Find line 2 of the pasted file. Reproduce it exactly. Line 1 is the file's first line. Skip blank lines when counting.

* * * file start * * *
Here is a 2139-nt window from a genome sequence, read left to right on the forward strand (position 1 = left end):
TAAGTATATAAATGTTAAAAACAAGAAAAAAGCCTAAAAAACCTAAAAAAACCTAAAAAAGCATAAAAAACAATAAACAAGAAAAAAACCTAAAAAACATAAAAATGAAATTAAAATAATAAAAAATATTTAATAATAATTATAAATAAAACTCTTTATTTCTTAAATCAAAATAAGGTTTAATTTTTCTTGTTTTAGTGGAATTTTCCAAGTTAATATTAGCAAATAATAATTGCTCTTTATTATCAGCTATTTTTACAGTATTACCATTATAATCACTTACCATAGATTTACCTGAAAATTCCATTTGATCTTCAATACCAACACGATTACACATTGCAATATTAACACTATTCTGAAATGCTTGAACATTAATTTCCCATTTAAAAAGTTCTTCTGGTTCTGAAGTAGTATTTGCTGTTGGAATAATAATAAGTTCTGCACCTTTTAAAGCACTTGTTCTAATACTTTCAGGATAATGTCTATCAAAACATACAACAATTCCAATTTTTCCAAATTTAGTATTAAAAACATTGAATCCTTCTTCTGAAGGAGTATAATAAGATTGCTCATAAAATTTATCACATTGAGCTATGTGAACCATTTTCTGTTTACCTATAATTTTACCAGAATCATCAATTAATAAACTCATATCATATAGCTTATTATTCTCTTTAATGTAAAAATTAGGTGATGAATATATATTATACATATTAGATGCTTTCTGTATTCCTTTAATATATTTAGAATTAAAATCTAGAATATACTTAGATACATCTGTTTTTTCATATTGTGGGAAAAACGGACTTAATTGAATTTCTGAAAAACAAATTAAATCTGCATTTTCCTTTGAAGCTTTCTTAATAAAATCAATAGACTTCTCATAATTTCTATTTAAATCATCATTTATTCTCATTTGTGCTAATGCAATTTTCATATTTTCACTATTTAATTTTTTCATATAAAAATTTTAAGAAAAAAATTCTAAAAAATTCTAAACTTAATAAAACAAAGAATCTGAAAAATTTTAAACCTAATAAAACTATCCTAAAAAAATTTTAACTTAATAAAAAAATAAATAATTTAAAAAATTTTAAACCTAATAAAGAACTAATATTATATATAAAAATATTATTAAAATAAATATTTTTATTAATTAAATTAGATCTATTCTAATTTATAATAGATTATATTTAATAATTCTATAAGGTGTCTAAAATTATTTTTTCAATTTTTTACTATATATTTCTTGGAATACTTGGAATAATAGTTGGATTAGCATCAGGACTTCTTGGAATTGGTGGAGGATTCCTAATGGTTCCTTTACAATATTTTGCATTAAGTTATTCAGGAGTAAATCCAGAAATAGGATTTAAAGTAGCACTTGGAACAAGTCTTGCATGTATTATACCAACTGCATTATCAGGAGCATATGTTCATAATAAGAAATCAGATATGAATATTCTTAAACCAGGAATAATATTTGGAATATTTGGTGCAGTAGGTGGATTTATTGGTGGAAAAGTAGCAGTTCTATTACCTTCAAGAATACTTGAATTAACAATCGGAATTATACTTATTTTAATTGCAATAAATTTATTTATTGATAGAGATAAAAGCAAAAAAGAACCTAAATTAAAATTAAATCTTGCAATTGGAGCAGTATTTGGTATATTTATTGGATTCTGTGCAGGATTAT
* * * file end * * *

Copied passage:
TAAGTATATAAATGTTAAAAACAAGAAAAAAGCCTAAAAAACCTAAAAAAACCTAAAAAAGCATAAAAAACAATAAACAAGAAAAAAACCTAAAAAACATAAAAATGAAATTAAAATAATAAAAAATATTTAATAATAATTATAAATAAAACTCTTTATTTCTTAAATCAAAATAAGGTTTAATTTTTCTTGTTTTAGTGGAATTTTCCAAGTTAATATTAGCAAATAATAATTGCTCTTTATTATCAGCTATTTTTACAGTATTACCATTATAATCACTTACCATAGATTTACCTGAAAATTCCATTTGATCTTCAATACCAACACGATTACACATTGCAATATTAACACTATTCTGAAATGCTTGAACATTAATTTCCCATTTAAAAAGTTCTTCTGGTTCTGAAGTAGTATTTGCTGTTGGAATAATAATAAGTTCTGCACCTTTTAAAGCACTTGTTCTAATACTTTCAGGATAATGTCTATCAAAACATACAACAATTCCAATTTTTCCAAATTTAGTATTAAAAACATTGAATCCTTCTTCTGAAGGAGTATAATAAGATTGCTCATAAAATTTATCACATTGAGCTATGTGAACCATTTTCTGTTTACCTATAATTTTACCAGAATCATCAATTAATAAACTCATATCATATAGCTTATTATTCTCTTTAATGTAAAAATTAGGTGATGAATATATATTATACATATTAGATGCTTTCTGTATTCCTTTAATATATTTAGAATTAAAATCTAGAATATACTTAGATACATCTGTTTTTTCATATTGTGGGAAAAACGGACTTAATTGAATTTCTGAAAAACAAATTAAATCTGCATTTTCCTTTGAAGCTTTCTTAATAAAATCAATAGACTTCTCATAATTTCTATTTAAATCATCATTTATTCTCATTTGTGCTAATGCAATTTTCATATTTTCACTATTTAATTTTTTCATATAAAAATTTTAAGAAAAAAATTCTAAAAAATTCTAAACTTAATAAAACAAAGAATCTGAAAAATTTTAAACCTAATAAAACTATCCTAAAAAAATTTTAACTTAATAAAAAAATAAATAATTTAAAAAATTTTAAACCTAATAAAGAACTAATATTATATATAAAAATATTATTAAAATAAATATTTTTATTAATTAAATTAGATCTATTCTAATTTATAATAGATTATATTTAATAATTCTATAAGGTGTCTAAAATTATTTTTTCAATTTTTTACTATATATTTCTTGGAATACTTGGAATAATAGTTGGATTAGCATCAGGACTTCTTGGAATTGGTGGAGGATTCCTAATGGTTCCTTTACAATATTTTGCATTAAGTTATTCAGGAGTAAATCCAGAAATAGGATTTAAAGTAGCACTTGGAACAAGTCTTGCATGTATTATACCAACTGCATTATCAGGAGCATATGTTCATAATAAGAAATCAGATATGAATATTCTTAAACCAGGAATAATATTTGGAATATTTGGTGCAGTAGGTGGATTTATTGGTGGAAAAGTAGCAGTTCTATTACCTTCAAGAATACTTGAATTAACAATCGGAATTATACTTATTTTAATTGCAATAAATTTATTTATTGATAGAGATAAAAGCAAAAAAGAACCTAAATTAAAATTAAATCTTGCAATTGGAGCAGTATTTGGTATATTTATTGGATTCTGTGCAGGATTAT